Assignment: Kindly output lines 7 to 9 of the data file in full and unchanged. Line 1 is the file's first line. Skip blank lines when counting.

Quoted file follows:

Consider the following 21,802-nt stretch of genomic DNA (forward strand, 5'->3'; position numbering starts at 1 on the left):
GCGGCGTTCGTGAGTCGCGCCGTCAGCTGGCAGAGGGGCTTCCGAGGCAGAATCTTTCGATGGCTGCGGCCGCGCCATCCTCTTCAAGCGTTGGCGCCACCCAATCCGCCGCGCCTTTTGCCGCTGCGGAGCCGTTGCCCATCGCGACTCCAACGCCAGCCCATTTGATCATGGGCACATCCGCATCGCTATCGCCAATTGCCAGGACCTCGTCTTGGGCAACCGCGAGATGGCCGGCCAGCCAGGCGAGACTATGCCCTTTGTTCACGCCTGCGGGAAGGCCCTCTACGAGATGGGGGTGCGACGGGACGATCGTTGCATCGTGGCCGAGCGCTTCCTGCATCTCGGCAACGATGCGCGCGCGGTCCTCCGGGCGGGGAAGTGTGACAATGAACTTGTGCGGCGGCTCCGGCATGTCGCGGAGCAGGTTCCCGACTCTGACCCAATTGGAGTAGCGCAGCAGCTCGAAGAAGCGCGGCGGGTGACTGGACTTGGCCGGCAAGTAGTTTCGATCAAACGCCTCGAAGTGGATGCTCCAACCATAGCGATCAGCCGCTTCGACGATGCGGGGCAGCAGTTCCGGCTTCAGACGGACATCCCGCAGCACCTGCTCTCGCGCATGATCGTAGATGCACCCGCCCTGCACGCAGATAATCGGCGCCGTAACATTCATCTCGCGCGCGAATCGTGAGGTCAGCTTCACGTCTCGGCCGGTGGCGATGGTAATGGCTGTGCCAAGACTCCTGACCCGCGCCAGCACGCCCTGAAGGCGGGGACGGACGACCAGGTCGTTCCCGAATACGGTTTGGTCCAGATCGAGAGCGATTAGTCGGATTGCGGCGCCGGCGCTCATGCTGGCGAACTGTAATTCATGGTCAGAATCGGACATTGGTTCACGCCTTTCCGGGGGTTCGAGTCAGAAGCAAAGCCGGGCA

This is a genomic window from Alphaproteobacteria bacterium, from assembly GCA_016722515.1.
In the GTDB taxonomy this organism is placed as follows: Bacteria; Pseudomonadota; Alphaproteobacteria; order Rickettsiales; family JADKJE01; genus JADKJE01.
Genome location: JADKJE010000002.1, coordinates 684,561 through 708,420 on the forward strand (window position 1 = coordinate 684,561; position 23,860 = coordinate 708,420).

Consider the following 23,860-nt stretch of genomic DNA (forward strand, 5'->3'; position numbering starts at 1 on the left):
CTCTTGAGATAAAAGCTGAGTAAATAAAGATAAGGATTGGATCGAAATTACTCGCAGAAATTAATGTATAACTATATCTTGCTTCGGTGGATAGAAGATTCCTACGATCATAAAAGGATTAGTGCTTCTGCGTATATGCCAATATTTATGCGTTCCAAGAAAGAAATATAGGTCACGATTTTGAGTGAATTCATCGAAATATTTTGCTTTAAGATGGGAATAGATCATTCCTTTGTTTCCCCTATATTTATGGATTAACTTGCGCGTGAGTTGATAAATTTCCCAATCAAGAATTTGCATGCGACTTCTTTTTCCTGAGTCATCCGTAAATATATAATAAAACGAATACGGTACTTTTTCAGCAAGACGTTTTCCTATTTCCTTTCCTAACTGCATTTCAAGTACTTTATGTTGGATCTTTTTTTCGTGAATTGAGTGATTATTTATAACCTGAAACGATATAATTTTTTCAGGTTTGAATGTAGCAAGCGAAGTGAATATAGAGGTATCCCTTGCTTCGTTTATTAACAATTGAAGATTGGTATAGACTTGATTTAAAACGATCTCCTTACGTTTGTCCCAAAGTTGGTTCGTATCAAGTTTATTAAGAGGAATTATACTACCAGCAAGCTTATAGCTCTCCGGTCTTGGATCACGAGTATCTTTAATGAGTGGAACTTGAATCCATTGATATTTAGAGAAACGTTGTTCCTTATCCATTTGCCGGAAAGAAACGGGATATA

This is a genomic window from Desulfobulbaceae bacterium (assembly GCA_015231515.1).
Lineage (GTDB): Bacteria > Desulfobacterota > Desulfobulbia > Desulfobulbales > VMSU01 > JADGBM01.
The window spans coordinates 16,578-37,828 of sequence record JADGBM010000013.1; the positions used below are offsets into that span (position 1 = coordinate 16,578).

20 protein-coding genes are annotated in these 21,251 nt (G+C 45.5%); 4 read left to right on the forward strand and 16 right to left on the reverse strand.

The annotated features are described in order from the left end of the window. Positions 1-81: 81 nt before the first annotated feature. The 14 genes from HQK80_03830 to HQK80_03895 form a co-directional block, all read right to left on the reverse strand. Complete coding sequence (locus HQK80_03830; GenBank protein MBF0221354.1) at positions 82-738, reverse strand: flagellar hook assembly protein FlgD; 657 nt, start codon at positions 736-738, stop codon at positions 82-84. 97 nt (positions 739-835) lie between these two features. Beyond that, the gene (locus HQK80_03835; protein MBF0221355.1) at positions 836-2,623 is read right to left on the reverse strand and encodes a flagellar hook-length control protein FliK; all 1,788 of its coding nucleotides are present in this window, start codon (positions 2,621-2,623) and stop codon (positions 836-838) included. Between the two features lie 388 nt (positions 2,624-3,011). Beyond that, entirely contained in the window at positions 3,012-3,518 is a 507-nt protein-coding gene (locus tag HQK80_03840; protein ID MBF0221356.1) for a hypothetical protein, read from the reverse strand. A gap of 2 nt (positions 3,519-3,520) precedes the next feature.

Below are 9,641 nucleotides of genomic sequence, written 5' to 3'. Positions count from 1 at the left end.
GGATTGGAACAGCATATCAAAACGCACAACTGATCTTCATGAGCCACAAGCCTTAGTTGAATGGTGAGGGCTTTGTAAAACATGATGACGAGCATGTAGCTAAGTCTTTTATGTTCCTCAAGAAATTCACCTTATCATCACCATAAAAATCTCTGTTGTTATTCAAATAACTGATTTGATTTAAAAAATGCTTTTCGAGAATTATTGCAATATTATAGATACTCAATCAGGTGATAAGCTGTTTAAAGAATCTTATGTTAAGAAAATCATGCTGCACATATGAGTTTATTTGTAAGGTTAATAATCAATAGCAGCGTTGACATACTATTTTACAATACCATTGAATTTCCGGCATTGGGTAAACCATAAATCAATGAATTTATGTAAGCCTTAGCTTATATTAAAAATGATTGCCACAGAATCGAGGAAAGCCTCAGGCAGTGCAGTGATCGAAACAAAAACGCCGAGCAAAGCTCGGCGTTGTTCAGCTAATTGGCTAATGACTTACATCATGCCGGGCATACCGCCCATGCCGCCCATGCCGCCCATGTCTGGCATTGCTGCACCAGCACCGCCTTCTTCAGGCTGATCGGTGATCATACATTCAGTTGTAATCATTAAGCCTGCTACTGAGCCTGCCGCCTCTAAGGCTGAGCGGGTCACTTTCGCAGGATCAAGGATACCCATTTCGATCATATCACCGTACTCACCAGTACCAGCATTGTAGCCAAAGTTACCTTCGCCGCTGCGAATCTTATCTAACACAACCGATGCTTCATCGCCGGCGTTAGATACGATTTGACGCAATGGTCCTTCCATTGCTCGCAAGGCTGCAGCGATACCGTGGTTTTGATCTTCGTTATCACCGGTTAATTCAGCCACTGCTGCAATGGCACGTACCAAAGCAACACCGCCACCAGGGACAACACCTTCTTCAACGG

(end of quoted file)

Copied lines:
CTCTTGAGATAAAAGCTGAGTAAATAAAGATAAGGATTGGATCGAAATTACTCGCAGAAATTAATGTATAACTATATCTTGCTTCGGTGGATAGAAGATTCCTACGATCATAAAAGGATTAGTGCTTCTGCGTATATGCCAATATTTATGCGTTCCAAGAAAGAAATATAGGTCACGATTTTGAGTGAATTCATCGAAATATTTTGCTTTAAGATGGGAATAGATCATTCCTTTGTTTCCCCTATATTTATGGATTAACTTGCGCGTGAGTTGATAAATTTCCCAATCAAGAATTTGCATGCGACTTCTTTTTCCTGAGTCATCCGTAAATATATAATAAAACGAATACGGTACTTTTTCAGCAAGACGTTTTCCTATTTCCTTTCCTAACTGCATTTCAAGTACTTTATGTTGGATCTTTTTTTCGTGAATTGAGTGATTATTTATAACCTGAAACGATATAATTTTTTCAGGTTTGAATGTAGCAAGCGAAGTGAATATAGAGGTATCCCTTGCTTCGTTTATTAACAATTGAAGATTGGTATAGACTTGATTTAAAACGATCTCCTTACGTTTGTCCCAAAGTTGGTTCGTATCAAGTTTATTAAGAGGAATTATACTACCAGCAAGCTTATAGCTCTCCGGTCTTGGATCACGAGTATCTTTAATGAGTGGAACTTGAATCCATTGATATTTAGAGAAACGTTGTTCCTTATCCATTTGCCGGAAAGAAACGGGATATA

This is a genomic window from Desulfobulbaceae bacterium (assembly GCA_015231515.1).
Lineage (GTDB): Bacteria > Desulfobacterota > Desulfobulbia > Desulfobulbales > VMSU01 > JADGBM01.